Property sales surge in Big Apple, unlike in rest of US

Unruffled by the moribund United States housing sector, New York’s residential property market is booming.

With mortgage rates and property prices at historic lows, the city’s affluent residents are cashing on the economic conjuncture to get a pad at bargain values.

Real estate agencies are reporting a surge in activity in private home sales in the Big Apple in recent months.

“Right now we are actually experiencing a pretty strong market … A lot of activity, a lot of signing of contracts,” said Ms Pamela Liebman, CEO of The Corcoran Group, New York’s largest residential real estate agency.

“This has been one of my best years,” says Ms Ariel Cohen, executive vice-president at Prudential Douglas Elliman, another agency.

The housing sector was at the heart of the financial crisis that plunged the US economy into recession in December 2007. Across the country, the sector has been struggling to recover from the price collapse.

New York City also felt the impact of the recession with an average drop of some 20 per cent in apartment prices from their pre-crisis peak and an extremely low sales volume in 2008 and most of last year.

But while property prices have remained mostly flat, sales in New York have surged unlike anywhere else in the country.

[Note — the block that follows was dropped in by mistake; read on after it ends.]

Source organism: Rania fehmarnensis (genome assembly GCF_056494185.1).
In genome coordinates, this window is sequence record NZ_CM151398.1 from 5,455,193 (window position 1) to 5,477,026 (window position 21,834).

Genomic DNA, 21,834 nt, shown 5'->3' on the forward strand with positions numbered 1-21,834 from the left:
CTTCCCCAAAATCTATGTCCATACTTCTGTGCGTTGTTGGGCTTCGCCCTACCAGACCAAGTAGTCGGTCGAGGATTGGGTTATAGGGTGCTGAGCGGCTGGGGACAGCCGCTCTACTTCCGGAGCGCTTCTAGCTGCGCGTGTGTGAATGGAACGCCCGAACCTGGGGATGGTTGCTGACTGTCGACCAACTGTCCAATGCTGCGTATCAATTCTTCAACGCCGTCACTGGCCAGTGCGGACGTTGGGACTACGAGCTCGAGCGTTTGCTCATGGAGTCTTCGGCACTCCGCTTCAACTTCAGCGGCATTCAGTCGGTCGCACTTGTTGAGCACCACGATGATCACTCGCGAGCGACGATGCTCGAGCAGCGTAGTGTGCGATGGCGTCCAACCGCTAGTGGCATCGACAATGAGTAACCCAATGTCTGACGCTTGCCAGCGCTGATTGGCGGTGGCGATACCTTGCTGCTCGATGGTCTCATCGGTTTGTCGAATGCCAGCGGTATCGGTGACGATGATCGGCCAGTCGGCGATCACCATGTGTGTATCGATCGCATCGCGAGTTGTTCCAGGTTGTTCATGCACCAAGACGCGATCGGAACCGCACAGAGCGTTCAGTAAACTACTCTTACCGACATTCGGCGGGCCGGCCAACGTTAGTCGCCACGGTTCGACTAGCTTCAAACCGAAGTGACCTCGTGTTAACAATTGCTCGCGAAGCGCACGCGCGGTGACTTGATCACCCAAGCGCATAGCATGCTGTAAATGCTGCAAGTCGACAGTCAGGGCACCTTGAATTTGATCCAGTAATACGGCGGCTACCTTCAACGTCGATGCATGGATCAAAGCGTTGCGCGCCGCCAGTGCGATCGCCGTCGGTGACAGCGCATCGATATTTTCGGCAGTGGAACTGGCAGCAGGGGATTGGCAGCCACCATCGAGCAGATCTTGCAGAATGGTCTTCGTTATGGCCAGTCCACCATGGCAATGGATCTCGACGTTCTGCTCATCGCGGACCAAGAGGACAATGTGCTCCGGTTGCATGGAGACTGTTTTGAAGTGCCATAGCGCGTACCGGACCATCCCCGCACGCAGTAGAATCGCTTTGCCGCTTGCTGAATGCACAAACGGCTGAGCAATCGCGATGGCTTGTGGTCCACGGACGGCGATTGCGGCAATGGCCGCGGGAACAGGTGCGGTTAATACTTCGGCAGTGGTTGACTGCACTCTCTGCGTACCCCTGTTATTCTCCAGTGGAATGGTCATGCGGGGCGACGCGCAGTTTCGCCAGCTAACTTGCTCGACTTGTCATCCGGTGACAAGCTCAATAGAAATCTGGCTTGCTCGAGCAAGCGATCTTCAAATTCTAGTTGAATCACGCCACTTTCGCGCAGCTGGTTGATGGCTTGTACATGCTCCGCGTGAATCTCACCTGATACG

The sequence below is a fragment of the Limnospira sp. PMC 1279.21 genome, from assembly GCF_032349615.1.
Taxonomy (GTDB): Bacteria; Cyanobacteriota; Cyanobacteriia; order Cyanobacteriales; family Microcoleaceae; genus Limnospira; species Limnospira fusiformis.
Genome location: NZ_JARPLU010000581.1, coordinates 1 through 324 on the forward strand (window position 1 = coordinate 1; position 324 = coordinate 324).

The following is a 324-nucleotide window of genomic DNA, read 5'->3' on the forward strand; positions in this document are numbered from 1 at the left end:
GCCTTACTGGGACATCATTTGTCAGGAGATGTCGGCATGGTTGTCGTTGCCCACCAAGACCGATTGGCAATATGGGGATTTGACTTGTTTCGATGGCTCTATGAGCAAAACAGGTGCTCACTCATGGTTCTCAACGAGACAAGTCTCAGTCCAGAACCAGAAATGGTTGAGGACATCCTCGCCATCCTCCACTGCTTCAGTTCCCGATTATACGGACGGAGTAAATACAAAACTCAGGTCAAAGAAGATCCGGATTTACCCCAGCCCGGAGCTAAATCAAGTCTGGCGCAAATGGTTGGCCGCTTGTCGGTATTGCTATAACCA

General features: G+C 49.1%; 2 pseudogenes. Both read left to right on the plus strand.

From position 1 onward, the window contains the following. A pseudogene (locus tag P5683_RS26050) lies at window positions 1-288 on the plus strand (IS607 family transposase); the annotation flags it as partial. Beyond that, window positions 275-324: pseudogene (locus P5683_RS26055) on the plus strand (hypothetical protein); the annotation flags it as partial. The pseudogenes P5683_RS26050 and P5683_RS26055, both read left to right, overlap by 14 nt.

A report by the Real Estate Board of New York (REBNY) showed a 72-per-cent jump in the total value of house sales to US$7.6 billion ($10.3 billion) in the second quarter of this year compared to the same period last year. Apartment sales volume in Manhattan increased by 82 per cent over the same period, it said.

The accelerated activity in New York, where the average price per square foot stands at US$1,061 ($11,420 per square metre), was due mostly to the high earnings in the city’s financial sector in past months, statistics show.

Another key factor stimulating the market has been the extremely low mortgage rates. Interest rates on a 30-year “jumbo loan” can be as low as 4.375 per cent and 3.75 per cent for 15-year loans, according to mortgage broker Mark Lazar, vice-president of Allied Financial.

The mortgage market was thrown into turmoil after the 2008 bailout of troubled mortgage giants Fannie Mae and Freddie Mac, which provide financing worth more than US$5.9 trillion to the US housing sector, accounting for almost three quarters of the mortgage market. Banks remain extremely cautious and prudent in approving mortgages.

Mr Lazar turns down almost one third of people contacting him seeking a mortgage because they do not meet the basic criteria set by banks.

“I tell them you are not mortgageable,” he said. “Banks are reluctant to lend. They feel it is better to limit the lendings for now until the road is cleared” by new legislation.

Source : Today – 20 Aug 2010

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